Mark Hyman

Mark Hyman
Title:
Assistant Teaching Professor of Management & Tourism Studies
Office:
Management
Address:
Funger Hall
2201 G Street NW
Suite 301-S
Washington, DC 20052
Phone:
202-994-4200
Email:
MHYMAN@GWU.EDU
Website:
markhyman.com

In 2010, Professor Hyman was named a Sports Ethics Fellow by the Institute for International Sport at the University of Rhode Island and the Positive Coaching Alliance at Stanford University.

In 1992 he received a third-place award from the Associated Press Sports Editors for Best News Story article on the bankruptcy filing of the Baltimore Orioles owner.

In 1983 he won second place in the Best Investigative Story category in the Associated Press Sports Editors newspaper contest for a series of articles that disclosed NCAA rules violations committed by the Southern Methodist University football team, disclosures that resulted in the “death penalty,” a suspension of the football program at the Dallas school.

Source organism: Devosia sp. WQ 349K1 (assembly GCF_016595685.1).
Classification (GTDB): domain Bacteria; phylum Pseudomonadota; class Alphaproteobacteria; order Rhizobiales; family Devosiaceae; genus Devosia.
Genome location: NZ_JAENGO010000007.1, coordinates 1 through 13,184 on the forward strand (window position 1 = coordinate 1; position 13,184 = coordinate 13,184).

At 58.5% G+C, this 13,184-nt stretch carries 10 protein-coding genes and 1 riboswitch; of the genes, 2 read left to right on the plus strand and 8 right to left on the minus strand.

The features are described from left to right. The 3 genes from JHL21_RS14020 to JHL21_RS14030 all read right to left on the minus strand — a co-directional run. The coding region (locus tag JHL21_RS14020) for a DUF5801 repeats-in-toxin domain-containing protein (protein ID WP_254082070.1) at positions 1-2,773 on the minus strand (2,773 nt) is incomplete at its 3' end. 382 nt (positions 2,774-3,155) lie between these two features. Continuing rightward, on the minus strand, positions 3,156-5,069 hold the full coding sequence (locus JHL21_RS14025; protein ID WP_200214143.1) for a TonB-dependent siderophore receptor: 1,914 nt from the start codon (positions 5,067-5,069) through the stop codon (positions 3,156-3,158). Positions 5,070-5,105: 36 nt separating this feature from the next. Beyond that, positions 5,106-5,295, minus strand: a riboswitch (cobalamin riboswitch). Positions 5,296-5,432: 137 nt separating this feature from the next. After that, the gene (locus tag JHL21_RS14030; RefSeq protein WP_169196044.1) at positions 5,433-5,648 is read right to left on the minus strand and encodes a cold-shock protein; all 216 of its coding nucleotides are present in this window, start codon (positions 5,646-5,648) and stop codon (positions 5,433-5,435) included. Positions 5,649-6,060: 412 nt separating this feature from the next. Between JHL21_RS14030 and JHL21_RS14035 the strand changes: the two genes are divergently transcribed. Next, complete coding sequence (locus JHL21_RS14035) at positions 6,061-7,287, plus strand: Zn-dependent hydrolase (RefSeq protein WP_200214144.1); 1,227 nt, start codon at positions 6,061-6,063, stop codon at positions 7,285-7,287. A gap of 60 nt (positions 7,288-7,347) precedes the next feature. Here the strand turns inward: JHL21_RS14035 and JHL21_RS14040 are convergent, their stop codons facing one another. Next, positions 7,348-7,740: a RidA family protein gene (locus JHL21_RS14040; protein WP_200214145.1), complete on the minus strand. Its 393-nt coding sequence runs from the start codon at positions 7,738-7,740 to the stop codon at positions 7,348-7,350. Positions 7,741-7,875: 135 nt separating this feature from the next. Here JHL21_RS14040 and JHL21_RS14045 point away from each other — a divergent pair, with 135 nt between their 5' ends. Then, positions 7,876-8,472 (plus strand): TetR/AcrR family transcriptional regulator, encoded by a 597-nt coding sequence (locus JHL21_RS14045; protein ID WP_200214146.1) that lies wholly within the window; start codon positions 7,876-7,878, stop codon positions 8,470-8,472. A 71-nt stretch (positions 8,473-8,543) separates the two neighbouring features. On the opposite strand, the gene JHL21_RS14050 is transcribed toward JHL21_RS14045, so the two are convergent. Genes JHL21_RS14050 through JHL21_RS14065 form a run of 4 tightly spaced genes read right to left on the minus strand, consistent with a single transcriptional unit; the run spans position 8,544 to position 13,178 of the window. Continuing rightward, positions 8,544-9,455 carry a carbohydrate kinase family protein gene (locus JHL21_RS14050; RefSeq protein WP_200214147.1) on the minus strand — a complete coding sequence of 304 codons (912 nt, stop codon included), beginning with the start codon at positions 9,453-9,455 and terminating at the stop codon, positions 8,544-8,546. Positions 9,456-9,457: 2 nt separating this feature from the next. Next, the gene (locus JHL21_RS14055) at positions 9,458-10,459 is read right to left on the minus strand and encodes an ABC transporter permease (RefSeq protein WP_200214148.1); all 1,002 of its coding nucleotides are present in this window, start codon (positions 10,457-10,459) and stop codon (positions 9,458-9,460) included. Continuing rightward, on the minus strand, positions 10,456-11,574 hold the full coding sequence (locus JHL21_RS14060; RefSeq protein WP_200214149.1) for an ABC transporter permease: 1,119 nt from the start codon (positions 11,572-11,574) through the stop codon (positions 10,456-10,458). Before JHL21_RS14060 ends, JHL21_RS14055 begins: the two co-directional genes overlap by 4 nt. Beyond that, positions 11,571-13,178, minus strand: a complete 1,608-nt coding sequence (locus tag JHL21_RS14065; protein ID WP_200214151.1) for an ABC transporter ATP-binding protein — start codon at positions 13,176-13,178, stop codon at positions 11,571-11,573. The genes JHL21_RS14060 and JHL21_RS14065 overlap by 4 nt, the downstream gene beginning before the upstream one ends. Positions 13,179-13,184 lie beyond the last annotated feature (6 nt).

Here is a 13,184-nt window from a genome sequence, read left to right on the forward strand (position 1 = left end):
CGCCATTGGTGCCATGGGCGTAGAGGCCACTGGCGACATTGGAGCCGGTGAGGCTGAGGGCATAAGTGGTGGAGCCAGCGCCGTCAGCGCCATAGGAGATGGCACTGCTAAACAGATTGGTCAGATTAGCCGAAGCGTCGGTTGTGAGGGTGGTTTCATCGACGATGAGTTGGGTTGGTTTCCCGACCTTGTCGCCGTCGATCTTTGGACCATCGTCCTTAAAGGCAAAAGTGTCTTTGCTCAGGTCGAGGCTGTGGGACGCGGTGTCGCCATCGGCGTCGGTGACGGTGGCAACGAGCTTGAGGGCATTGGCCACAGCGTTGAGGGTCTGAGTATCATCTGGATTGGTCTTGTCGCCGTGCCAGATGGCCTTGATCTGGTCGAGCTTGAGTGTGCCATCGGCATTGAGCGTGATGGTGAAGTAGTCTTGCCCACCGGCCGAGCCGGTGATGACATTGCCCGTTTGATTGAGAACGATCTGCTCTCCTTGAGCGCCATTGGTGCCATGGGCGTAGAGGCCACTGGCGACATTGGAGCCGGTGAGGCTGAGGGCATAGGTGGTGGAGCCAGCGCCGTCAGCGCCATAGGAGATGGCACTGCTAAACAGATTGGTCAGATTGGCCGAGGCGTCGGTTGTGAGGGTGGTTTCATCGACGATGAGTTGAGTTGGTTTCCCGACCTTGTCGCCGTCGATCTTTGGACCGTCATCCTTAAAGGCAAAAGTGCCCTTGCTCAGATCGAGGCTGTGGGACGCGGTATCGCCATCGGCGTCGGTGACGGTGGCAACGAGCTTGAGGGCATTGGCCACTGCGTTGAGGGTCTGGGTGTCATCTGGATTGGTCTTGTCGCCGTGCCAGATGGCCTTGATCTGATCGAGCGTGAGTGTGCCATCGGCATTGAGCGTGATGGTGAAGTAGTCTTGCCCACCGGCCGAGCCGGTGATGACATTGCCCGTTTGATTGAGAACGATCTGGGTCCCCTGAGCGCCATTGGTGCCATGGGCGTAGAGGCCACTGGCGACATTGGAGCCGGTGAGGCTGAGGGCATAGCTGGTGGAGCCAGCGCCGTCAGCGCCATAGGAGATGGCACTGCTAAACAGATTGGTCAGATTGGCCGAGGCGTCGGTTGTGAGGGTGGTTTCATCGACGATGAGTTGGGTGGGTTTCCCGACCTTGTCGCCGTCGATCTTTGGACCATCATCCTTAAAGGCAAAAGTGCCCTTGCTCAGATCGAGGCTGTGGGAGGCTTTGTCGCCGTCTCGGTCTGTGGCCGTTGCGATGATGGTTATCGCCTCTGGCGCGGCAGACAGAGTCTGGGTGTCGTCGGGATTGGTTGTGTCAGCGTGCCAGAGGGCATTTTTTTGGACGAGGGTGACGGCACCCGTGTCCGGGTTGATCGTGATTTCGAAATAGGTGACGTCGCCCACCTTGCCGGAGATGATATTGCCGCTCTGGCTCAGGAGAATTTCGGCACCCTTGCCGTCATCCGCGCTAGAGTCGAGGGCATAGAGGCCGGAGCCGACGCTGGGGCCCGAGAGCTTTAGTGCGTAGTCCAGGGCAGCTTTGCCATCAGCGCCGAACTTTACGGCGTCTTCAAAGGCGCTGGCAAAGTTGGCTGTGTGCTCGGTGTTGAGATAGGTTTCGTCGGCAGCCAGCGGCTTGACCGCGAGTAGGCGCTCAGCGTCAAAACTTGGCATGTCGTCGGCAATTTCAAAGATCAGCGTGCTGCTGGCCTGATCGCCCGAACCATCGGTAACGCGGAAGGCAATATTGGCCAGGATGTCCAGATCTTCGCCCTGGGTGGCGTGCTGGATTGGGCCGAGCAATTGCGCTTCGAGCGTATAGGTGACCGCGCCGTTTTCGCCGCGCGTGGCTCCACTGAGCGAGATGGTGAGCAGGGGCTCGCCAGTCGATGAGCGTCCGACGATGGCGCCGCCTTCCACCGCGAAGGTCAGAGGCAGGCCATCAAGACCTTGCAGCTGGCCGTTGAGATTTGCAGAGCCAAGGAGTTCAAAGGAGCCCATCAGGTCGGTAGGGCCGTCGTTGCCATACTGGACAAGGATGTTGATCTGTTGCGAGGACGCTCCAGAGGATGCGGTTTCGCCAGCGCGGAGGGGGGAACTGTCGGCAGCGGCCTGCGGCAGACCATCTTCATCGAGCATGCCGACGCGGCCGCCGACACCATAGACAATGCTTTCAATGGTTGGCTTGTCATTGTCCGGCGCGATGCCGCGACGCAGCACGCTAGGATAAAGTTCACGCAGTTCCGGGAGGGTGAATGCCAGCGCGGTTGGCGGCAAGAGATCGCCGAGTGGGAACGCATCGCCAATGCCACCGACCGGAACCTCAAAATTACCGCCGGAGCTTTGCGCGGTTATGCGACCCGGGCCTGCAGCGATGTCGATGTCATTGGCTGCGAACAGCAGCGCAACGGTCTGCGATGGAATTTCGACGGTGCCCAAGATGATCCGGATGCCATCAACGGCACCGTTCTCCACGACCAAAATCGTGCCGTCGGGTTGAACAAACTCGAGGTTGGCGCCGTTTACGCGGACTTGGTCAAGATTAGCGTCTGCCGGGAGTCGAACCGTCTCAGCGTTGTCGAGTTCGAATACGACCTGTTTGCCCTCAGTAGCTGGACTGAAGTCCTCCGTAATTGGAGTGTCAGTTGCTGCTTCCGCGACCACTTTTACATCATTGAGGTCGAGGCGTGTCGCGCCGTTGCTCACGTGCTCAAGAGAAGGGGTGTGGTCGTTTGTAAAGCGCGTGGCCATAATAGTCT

• J.D., University of Maryland School of Law, 1995
  • B.A., University of Pennsylvania, 1978

Books

  • Concussions and Our Kids: America’s Leading Expert on How to Protect Young Athletes and Keep Sports Safe, a collaboration with Robert Cantu, MD (Houghton Mifflin, 2012)
  • The Most Expensive Game in Town: The Rising Cost of Youth Sports and the Toll on Today’s Families (Beacon Press 2012)
  • Until It Hurts: America’s Obsession with Youth Sports and How It Harms Our Kids (Beacon Press 2009)
  • Confessions of a Baseball Purist: What’s Right – and Wrong – With Baseball, As Seen from the Best Seat in the House; a collaboration with Jon Miller (Simon & Schuster 1997)

Articles

Professor Hyman is a frequent public speaker. He has appeared on panels or led seminars for the Associated Press Sports Editors, the American Press Institute, the Sports Lawyers Association and the National Alliance for Youth Sports.

In 2017, Professor Hyman was principal investigator (and two GWSB students were research assistants) on in-depth studies examining the state of youth sports in Detroit, Buffalo and Rochester, New York. Partners on the project were the Aspen Institute and the Ralph C. Wilson Foundation.